Labour plans to extend the small business loan scheme rolled out during the COVID-19 pandemic by three years, making the first two years interest-free, at a cost of about $1.5 billion.
Businesses with 50 employees or fewer are currently entitled to a loan of $10,000 interest-free for the first year, and depending on the size of the business, the loan can be extended to as much as $100,000.
The scheme, launched in May, provides a base $10,000 loan to a small business and an additional $1800 per full-time employee, so a sole trader would get the base $10,000 plus $1800, leaving them with an $11,800 loan.
When the interest-free period is up loans are subject to an annual interest rate of 3 percent.
It was set up to help companies pay operating costs such as rent or insurance during the COVID-19 economic slump. It was extended once to July 24 and extended again to December 31, and now Labour wants to extend it even further.
Labour would extend the Small Business Cashflow Scheme for three years, pushing the interest-free period out to two years, and would investigate permanent financing for small businesses.
By the first week of September, around 94,500 small businesses - most of them micro-businesses employing five or fewer staff - had borrowed almost $1.6 billion under the scheme. The average loan was around $16,500.
The small business loan scheme sits alongside the Business Finance Guarantee Scheme, which encourages banks to support their customers, by offering an 80 percent Government guarantee over the loans issued under the scheme.
Recent changes to the scheme include increasing the maximum loan limit from $500,000 to $5 million and increasing the term of loan from three years to five years. The scheme is available until December 31.
Labour also plans to reduce how much money small businesses are forced to pay for contactless payment, by regulating bank service fees, which it says would require a law change.
Retail NZ has highlighted how New Zealand retailers are paying nearly twice the fee that banks charge Australian retailers. Major banks did voluntarily suspend fees during the earlier COVID-19 outbreak but have since reinstated them.
"Retailers are estimated to pay on average $13,000 more than their Australian counterparts each year on merchant service fees. This needs to change," Labour's small business spokesperson Stuart Nash said on Tuesday.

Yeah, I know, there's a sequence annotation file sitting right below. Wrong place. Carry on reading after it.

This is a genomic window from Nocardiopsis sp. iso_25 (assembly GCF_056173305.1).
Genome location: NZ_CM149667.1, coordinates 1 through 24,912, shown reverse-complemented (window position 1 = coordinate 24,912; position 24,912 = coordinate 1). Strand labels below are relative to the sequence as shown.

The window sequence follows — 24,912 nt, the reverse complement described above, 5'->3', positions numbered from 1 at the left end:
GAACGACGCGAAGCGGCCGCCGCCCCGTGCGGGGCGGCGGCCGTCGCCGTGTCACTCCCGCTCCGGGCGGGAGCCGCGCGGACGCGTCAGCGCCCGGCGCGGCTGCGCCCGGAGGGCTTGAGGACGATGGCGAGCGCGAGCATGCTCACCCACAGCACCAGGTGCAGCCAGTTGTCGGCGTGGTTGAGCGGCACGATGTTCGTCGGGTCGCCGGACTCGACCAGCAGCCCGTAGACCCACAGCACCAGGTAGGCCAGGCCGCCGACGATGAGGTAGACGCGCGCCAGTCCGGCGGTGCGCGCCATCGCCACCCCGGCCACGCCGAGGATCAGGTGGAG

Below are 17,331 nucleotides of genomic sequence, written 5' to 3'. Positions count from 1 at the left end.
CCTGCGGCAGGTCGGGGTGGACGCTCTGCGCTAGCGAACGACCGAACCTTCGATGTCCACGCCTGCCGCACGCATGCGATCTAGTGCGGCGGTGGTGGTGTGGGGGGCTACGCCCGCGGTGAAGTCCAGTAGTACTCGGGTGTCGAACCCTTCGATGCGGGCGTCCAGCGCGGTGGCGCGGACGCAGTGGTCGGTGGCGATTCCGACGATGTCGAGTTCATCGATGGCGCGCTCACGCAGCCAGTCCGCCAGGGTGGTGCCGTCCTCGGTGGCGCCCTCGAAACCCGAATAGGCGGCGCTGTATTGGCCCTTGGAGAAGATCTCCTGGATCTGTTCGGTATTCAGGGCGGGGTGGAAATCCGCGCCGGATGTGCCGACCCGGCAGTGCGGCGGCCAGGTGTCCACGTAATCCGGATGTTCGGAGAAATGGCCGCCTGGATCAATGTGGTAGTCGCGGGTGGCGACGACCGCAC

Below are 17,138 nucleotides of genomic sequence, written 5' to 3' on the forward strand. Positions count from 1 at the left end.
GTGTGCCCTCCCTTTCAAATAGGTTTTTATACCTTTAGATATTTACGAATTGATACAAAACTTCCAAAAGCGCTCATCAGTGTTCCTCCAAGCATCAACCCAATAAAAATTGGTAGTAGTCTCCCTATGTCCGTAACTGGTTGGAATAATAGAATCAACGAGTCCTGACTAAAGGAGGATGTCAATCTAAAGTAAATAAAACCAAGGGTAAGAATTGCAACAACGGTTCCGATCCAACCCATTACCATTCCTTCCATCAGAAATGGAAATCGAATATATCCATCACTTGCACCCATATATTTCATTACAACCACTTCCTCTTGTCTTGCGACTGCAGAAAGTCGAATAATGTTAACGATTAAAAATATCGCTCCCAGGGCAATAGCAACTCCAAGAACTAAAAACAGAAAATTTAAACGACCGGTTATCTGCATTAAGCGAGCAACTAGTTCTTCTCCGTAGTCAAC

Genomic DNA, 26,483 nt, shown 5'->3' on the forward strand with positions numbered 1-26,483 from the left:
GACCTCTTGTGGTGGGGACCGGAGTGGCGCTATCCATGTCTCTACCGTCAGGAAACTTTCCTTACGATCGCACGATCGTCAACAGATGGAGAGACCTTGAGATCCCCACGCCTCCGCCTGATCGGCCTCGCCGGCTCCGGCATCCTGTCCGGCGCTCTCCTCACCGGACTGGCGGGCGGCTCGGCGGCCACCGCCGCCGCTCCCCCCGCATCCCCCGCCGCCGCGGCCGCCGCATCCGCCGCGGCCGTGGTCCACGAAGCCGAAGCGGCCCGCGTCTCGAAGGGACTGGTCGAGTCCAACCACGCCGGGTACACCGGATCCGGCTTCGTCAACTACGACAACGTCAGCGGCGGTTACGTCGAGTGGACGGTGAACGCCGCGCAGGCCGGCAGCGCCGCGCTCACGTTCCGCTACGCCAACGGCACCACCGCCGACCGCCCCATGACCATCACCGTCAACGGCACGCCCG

He said contact-less payment gives customers and businesses "greater peace of mind" as the country works to eliminate the coronavirus.
Labour's small business policy:
- Interest-free small business loans extended by three years, two years interest-free.
- Regulate service fees for contactless payment.
- Provide more support for digital transformation of small businesses.
- Promote digital commerce like e-invoicing.
- Try to maintain New Zealand's status as number one for ease of doing business.
- Work with tax agents and software providers to overhaul the accounting income method (AIM) available to individuals and companies with a yearly turnover under $5 million. Labour thinks it's too complex and difficult to use.
Labour plans to encourage businesses to use digital technology by investing $75million in new digital training courses for small and medium businesses (SMEs) with up to 20 staff.
Labour also plans to create a new $2500 Digital Training Voucher to cover the cost of digital training through trusted advisor organisations such as Chambers of Commerce.
How does it compare to National?
The National Party has proposed allowing Kiwis who have lost their job since March to be able to withdraw $20,000 from KiwiSaver to start a business.
National has also proposed $10,000 per new full-time employee to business owners. They would get an upfront payment of $5000 and the rest would be paid out after the new worker had completed 90 days.